The European Court of Auditors has found that the closure of the Greencore sugar plant in Mallow in 2006, with the loss of 240 jobs, may not have been necessary.
The closure came about as a result of a major restructuring of the EU sugar sector following world trade rulings and a drive to make the sector more competitive.
But in a highly critical report published this afternoon the Court of Auditors says that the European Commission was using out of date information, that overall sugar production had become less competitive as a result of the reforms, and that the cut in prices was not passed on to consumers.
Ireland's member of the European Court of Auditors, Eoin O'Shea, told RTÉ News: 'It's possible that [the Greencore Plant] would still be operating today if it were not for the sugar reforms introduced by the European Commission.'
In 2005 and 2006, the EU negotiated a major reform of the sugar sector partly because subsidised European production allegedly hurt small producers in the developing world.
The plan was to reduce production by 6m tonnes or 30% by 2010 and it was partly done by cutting the price of sugar by 36%.
At the time, there were 285,000 sugar beet growers in the EU, a figure that has since been reduced to 164,000.
In all 75 sugar factories, including the Greencore plant, closed with the loss of 20,000 jobs.
According to the report into the sector by the Luxembourg-based European Court of Auditors, Ireland was the only member state with just one factory to close.
It described the factory as 'large, modern and potentially efficient'.
The European Commission had argued at the time that only factories that became unprofitable after the price cuts were implemented would have closed.
However, today's report shows that 'no comparison of the productivity of individual producers or factories was available'.
It also showed that the Commission was using data from 2001 and that it had not taken account of changes within the Greencore operation when its proposal was made in 2005.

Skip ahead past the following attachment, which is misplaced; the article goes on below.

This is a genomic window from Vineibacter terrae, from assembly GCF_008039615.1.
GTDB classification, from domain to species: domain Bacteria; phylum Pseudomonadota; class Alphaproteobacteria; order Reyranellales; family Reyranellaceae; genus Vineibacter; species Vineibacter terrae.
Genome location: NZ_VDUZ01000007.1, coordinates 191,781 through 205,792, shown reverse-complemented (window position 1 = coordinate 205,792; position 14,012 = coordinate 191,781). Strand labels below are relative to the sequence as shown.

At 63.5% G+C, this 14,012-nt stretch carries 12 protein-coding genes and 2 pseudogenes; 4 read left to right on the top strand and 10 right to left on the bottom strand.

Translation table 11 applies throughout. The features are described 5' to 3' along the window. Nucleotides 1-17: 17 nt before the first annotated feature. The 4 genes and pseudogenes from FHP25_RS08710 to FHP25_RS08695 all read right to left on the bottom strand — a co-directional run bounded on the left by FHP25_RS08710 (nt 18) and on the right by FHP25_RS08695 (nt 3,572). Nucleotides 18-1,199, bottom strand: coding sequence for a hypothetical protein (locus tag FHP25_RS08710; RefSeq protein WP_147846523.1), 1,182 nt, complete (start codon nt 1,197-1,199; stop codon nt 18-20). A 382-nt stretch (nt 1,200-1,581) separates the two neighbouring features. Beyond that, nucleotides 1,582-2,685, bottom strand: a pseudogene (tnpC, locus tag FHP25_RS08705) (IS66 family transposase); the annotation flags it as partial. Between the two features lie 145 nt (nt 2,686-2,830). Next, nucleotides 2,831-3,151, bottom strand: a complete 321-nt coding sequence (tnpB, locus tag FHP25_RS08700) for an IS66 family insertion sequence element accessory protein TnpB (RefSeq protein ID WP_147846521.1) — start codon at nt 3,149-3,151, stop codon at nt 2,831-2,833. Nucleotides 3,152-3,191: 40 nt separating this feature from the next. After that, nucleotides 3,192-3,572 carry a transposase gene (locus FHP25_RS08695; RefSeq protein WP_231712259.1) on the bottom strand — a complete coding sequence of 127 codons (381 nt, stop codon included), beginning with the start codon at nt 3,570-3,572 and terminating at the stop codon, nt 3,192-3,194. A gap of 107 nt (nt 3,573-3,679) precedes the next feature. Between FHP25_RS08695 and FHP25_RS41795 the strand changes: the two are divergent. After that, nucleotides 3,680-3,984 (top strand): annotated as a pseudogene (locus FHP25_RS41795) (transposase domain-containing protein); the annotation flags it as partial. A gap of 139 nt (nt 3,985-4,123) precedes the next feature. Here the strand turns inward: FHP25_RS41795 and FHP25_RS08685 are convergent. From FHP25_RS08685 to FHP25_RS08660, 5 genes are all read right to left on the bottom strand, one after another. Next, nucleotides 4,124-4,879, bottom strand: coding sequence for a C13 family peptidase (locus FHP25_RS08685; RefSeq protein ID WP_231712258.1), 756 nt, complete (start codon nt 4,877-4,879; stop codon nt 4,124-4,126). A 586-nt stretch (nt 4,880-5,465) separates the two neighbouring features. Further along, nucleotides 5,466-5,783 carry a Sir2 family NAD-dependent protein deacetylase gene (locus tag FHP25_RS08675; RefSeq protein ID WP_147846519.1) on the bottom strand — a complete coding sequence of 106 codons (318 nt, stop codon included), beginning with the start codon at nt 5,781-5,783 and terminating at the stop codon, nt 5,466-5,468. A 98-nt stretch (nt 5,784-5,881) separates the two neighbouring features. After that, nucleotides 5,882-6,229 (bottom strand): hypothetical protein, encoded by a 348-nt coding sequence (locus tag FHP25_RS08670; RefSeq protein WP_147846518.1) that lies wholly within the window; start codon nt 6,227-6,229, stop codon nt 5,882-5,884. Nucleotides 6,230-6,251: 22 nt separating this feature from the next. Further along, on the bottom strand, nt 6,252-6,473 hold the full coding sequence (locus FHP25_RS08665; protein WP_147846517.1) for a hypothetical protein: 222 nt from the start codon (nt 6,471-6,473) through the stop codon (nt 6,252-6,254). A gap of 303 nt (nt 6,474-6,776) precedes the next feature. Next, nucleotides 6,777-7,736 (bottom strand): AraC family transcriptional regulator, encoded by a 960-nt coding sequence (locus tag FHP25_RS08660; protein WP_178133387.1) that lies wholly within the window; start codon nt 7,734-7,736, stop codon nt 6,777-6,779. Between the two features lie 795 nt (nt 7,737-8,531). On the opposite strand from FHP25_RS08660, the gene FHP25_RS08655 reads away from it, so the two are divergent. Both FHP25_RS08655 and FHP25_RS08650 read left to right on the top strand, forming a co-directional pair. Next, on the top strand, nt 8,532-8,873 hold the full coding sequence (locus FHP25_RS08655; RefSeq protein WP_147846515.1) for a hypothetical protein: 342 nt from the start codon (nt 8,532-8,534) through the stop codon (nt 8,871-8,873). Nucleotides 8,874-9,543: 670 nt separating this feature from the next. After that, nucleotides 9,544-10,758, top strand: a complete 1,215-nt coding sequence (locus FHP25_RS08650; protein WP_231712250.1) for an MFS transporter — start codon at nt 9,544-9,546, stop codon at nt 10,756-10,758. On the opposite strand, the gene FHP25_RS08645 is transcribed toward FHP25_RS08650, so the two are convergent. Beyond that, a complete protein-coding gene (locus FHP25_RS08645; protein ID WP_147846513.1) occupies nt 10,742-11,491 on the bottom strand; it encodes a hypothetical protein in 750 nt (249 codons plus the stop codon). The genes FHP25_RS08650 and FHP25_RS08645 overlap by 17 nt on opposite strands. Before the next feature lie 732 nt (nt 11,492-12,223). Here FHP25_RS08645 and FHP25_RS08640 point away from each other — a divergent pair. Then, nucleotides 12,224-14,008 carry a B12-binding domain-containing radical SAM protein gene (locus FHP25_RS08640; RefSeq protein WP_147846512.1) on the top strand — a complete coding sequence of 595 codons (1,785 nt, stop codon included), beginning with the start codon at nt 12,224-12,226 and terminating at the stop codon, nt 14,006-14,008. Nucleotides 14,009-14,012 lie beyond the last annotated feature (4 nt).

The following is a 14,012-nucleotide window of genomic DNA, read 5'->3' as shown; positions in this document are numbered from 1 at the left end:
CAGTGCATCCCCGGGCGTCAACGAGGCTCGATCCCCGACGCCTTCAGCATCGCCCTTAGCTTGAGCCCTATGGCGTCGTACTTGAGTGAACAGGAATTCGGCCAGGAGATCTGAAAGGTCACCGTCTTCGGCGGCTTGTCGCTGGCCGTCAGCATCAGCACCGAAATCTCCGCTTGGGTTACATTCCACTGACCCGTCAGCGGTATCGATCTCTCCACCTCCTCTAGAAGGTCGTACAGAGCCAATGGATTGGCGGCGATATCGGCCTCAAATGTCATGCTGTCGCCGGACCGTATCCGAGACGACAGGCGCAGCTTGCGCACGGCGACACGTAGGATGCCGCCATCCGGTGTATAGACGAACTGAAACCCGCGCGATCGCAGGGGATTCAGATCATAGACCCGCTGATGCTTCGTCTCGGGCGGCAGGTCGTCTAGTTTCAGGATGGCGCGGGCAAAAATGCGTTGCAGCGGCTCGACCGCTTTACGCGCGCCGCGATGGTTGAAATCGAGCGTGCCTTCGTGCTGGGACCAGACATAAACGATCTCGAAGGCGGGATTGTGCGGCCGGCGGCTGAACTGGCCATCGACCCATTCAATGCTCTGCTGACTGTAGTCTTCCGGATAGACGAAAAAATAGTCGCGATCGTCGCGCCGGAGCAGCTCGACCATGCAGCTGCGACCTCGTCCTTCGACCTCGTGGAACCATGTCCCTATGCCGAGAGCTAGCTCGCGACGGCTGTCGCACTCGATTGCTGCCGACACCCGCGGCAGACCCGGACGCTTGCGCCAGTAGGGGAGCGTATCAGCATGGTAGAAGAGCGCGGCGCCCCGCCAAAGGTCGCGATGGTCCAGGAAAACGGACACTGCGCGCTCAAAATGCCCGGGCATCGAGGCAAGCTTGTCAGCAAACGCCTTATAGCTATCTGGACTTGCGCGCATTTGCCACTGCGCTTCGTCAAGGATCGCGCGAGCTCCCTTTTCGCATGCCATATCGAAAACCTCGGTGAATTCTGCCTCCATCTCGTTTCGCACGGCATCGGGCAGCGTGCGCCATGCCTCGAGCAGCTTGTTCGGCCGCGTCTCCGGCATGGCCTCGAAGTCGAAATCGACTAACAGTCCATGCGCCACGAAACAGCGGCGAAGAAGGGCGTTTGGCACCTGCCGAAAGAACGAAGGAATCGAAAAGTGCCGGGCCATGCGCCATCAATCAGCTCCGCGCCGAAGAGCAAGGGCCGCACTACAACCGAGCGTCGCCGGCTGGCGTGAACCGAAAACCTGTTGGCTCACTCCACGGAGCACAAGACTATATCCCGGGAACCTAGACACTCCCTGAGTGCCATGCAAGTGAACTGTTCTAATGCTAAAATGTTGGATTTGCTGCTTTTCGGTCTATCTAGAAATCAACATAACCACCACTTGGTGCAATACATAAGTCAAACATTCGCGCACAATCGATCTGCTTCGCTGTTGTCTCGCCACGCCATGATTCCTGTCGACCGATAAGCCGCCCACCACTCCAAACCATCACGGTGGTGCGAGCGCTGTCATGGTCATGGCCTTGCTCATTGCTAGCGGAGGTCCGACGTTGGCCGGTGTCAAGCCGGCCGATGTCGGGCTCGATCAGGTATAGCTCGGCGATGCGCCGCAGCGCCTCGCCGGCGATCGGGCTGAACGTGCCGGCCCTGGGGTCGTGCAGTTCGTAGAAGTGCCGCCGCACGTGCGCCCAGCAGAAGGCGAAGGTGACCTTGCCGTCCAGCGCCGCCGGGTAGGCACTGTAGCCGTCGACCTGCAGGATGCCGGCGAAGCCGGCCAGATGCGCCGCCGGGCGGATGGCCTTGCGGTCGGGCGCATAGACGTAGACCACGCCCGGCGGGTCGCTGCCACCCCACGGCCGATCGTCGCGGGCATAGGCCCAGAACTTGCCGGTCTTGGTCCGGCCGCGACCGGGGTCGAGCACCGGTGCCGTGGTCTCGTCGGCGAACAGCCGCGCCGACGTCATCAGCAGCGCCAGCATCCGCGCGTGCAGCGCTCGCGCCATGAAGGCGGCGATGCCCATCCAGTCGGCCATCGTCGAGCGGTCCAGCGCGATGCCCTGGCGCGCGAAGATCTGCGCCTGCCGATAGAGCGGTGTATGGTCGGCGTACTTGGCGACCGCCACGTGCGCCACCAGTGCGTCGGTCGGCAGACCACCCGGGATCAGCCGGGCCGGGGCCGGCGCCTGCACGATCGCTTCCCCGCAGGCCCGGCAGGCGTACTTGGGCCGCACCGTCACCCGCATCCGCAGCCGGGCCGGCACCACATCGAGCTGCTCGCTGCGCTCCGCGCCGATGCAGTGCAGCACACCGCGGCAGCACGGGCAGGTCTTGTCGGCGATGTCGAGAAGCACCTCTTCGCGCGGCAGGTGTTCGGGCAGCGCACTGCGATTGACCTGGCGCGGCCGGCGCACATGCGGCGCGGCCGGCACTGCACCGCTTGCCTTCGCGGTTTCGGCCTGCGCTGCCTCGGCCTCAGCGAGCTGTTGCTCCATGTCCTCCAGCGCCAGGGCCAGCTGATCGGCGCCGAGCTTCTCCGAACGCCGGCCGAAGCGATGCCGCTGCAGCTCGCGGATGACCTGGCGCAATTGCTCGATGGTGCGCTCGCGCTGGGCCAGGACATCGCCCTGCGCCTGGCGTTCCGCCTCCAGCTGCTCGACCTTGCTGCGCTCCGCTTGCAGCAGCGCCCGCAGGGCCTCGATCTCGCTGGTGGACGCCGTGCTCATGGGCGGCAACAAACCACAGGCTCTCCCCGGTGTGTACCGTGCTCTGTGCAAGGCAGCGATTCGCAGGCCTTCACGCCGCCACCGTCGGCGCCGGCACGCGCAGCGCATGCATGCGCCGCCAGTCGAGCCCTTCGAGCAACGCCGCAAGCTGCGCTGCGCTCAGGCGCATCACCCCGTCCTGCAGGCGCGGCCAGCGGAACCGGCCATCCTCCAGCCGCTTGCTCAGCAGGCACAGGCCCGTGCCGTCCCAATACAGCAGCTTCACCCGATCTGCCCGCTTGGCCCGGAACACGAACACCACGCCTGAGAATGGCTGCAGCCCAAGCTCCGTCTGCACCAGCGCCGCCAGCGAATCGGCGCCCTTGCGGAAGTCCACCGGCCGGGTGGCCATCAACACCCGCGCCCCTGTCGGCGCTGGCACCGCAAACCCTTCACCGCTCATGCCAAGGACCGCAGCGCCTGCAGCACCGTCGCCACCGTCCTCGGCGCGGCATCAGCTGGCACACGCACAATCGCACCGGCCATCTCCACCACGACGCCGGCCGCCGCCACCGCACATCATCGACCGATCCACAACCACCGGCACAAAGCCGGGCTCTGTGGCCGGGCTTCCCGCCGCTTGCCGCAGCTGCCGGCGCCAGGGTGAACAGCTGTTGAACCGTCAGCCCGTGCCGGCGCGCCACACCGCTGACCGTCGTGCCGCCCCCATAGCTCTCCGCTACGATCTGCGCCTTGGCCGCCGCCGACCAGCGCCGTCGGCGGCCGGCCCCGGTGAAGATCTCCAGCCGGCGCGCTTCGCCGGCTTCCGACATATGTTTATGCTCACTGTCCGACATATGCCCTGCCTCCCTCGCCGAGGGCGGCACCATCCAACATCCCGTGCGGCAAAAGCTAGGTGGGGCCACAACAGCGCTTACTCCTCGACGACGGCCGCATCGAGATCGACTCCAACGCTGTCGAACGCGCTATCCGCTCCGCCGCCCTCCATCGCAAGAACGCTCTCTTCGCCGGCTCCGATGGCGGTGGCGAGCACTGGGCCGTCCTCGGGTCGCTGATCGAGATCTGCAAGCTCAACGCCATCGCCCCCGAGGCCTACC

Overall, the report says, sugar production was not made more competitive. It is now controlled by a small few - 75% of the EU's production is now carried out by only six industrial groups.
It says that ultimately the EU has had to become a net importer of sugar, whereas before it was a net exporter. It also said that reductions in the bulk price of sugar were not passed on to the consumer.
Ireland received €213m in restructuring aid after the closure of the Greencore plant, in which 240 factory workers and 3,700 growers lost their jobs.
At the time, much of the debate during the negotiations between member states and the European Commission was over compensation and how much should be shared between Greencore and the workers.
Some Irish farmers fought for the plant to be kept open, while others focussed on what compensation could be achieved.
Ireland East MEP Mairead McGuinness said: 'It is very clear that the Commission has questions to answer arising from the Court of Auditors report. Lessons need to be learned.
'The sugar reforms resulted in the complete loss of the Irish sugar industry.'
Fine Gael Agriculture, Fisheries and Food Spokesperson Andrew Doyle said the report leads to the inescapable conclusion that the Government of the time was asleep at the wheel.
Labour Agriculture Spokesperson Sean Sherlock said that in the wake of the finding, serious questions arise as to the suitability of Mary Coughlan for high office.